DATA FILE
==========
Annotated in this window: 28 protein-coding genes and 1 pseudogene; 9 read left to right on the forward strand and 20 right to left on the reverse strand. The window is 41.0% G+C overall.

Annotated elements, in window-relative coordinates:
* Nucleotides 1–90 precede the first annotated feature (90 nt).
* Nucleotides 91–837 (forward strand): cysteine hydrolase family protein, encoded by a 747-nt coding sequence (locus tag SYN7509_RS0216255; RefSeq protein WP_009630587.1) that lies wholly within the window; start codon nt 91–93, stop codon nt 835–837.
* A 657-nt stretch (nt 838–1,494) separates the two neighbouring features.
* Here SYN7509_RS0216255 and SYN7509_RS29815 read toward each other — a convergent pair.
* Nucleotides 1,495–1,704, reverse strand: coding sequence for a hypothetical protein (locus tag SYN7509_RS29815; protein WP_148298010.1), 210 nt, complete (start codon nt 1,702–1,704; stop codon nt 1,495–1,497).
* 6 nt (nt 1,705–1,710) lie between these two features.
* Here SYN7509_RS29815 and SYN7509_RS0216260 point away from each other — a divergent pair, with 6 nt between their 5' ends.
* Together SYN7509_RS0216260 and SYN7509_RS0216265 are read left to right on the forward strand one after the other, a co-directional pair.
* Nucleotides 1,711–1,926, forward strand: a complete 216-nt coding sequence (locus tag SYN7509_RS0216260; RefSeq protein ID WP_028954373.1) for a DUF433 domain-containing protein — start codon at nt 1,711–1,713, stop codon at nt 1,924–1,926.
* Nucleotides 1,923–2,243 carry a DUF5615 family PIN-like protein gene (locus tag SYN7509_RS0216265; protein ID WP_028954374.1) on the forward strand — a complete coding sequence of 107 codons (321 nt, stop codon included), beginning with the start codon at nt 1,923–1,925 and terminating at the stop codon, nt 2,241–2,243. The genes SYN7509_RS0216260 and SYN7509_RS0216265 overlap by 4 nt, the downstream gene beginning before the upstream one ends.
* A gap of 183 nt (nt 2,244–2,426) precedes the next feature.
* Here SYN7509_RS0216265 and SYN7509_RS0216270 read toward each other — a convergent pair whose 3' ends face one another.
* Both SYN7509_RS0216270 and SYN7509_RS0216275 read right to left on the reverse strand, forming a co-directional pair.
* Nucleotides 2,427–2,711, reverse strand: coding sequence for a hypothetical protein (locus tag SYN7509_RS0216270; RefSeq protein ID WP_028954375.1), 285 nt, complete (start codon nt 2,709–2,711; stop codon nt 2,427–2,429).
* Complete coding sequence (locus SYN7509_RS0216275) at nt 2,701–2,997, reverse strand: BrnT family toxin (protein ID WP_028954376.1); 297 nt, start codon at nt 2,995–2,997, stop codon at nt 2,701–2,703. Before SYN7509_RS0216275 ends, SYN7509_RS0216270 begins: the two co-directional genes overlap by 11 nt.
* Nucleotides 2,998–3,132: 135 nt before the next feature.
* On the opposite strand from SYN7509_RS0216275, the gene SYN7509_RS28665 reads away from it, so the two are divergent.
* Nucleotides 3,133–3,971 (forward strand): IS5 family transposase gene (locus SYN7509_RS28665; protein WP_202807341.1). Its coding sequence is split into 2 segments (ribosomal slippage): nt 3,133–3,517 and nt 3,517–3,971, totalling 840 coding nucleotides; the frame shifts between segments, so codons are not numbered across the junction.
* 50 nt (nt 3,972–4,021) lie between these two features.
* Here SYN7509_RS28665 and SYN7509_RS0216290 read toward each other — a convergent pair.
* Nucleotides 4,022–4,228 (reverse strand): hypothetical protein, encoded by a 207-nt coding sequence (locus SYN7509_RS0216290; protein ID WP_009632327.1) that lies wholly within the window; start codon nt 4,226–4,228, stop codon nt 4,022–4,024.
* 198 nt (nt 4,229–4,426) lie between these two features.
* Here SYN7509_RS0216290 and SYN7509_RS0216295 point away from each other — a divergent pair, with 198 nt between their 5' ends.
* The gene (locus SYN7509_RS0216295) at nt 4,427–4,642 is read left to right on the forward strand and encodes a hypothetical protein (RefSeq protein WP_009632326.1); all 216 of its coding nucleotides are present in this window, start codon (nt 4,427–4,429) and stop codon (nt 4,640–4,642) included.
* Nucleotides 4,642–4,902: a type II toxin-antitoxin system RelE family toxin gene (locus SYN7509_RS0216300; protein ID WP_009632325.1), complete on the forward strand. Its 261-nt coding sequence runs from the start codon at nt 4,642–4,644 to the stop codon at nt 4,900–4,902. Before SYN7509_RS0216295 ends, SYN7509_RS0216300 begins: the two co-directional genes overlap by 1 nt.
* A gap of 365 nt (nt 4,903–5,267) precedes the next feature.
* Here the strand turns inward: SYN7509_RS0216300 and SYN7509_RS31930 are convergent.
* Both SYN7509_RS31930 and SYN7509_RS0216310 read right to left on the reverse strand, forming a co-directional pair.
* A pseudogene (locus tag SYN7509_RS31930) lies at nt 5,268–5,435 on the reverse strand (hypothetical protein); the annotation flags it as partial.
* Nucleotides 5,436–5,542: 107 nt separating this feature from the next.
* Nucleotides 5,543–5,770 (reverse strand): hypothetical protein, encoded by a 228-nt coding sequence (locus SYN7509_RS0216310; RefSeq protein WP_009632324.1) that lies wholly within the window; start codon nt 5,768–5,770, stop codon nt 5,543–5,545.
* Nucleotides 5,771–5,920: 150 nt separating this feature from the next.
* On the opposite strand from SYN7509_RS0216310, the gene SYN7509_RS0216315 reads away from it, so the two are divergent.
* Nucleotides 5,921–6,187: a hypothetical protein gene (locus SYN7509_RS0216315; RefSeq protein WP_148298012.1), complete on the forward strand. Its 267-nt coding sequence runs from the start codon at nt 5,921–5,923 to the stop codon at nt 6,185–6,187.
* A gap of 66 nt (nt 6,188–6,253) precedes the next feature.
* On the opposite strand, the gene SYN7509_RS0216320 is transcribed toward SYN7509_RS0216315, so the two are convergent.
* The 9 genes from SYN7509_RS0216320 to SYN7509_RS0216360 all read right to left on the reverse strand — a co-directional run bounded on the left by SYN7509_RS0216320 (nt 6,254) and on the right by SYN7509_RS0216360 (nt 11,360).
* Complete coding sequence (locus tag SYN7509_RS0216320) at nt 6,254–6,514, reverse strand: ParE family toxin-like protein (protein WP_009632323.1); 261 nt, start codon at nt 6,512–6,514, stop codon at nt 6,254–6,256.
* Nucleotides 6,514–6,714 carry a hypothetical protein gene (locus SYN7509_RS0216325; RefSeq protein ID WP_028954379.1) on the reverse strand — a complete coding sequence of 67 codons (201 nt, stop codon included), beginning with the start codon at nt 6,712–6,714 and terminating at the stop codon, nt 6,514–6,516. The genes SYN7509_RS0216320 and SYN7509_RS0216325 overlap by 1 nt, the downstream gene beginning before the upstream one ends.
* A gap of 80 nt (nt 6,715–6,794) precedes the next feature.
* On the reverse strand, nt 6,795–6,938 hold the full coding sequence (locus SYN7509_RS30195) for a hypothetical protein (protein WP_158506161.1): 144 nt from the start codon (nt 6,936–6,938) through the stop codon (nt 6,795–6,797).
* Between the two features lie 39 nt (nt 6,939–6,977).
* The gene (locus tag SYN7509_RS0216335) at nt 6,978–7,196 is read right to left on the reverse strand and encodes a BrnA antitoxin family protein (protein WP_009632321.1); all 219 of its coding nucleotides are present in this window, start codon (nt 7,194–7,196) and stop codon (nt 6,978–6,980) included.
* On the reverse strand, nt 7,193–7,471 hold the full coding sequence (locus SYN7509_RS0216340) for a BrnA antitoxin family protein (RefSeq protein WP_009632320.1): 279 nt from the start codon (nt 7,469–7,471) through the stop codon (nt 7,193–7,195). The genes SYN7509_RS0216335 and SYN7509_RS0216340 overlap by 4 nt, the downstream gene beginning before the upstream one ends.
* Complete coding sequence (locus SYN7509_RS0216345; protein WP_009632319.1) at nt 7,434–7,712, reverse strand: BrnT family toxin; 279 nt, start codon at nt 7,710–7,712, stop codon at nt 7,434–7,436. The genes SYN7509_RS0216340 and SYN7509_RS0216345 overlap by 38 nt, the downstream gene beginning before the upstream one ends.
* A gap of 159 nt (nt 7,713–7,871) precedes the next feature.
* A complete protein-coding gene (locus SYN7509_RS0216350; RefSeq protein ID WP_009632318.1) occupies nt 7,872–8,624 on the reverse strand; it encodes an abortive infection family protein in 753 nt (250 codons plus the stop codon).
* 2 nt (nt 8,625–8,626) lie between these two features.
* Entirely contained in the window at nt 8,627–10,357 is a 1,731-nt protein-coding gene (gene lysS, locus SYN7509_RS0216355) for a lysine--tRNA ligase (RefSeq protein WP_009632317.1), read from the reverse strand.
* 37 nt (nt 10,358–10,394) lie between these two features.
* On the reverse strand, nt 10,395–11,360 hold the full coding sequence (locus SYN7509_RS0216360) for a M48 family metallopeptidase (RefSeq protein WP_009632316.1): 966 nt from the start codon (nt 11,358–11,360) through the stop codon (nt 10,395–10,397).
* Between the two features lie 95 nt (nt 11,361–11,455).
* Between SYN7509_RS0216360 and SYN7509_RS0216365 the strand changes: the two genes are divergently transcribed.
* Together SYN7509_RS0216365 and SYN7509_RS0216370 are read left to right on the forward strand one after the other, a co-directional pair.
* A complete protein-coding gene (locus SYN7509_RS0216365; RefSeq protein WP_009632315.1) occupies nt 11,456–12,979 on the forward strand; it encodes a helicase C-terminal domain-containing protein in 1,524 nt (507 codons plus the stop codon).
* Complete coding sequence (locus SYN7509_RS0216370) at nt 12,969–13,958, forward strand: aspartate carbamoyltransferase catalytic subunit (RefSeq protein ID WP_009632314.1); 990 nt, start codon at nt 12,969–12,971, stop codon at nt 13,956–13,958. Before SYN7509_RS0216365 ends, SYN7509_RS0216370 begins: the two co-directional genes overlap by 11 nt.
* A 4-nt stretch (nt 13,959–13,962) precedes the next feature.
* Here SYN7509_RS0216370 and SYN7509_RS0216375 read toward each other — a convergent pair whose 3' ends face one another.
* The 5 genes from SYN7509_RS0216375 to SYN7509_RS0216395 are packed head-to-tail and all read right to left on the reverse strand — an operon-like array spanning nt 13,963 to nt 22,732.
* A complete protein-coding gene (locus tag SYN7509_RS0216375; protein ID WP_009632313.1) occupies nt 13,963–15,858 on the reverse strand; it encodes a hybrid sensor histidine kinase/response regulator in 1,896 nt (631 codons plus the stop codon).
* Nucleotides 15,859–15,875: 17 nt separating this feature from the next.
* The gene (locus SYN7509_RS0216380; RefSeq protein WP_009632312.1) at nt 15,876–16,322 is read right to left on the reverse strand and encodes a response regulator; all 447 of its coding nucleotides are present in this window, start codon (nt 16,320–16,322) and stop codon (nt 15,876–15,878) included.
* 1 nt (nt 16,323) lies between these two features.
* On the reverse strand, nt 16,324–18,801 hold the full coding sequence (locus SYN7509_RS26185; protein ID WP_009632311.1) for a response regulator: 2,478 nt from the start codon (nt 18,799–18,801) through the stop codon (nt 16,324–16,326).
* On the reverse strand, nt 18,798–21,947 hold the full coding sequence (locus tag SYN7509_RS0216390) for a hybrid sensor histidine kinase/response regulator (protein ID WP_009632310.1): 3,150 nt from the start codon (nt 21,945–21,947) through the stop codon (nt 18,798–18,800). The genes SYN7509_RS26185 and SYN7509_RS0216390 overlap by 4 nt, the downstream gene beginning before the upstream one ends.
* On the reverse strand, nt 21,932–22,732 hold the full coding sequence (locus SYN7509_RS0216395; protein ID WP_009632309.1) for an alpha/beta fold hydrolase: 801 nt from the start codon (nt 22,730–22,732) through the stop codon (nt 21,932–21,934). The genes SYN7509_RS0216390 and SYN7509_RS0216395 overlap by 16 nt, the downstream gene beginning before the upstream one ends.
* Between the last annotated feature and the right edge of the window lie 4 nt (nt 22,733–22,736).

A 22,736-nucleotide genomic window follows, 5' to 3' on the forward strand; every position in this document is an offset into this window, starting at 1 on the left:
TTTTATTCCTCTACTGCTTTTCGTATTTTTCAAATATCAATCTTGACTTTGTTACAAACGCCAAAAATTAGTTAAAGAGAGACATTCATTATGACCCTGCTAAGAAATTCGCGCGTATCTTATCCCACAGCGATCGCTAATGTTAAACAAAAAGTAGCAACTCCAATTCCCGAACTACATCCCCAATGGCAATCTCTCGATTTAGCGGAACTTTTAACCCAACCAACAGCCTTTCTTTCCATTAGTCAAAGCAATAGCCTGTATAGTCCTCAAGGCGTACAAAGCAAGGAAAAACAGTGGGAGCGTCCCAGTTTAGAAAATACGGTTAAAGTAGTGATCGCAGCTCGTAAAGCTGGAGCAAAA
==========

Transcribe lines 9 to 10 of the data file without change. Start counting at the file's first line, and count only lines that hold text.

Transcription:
* Here SYN7509_RS29815 and SYN7509_RS0216260 point away from each other — a divergent pair, with 6 nt between their 5' ends.
* Together SYN7509_RS0216260 and SYN7509_RS0216265 are read left to right on the forward strand one after the other, a co-directional pair.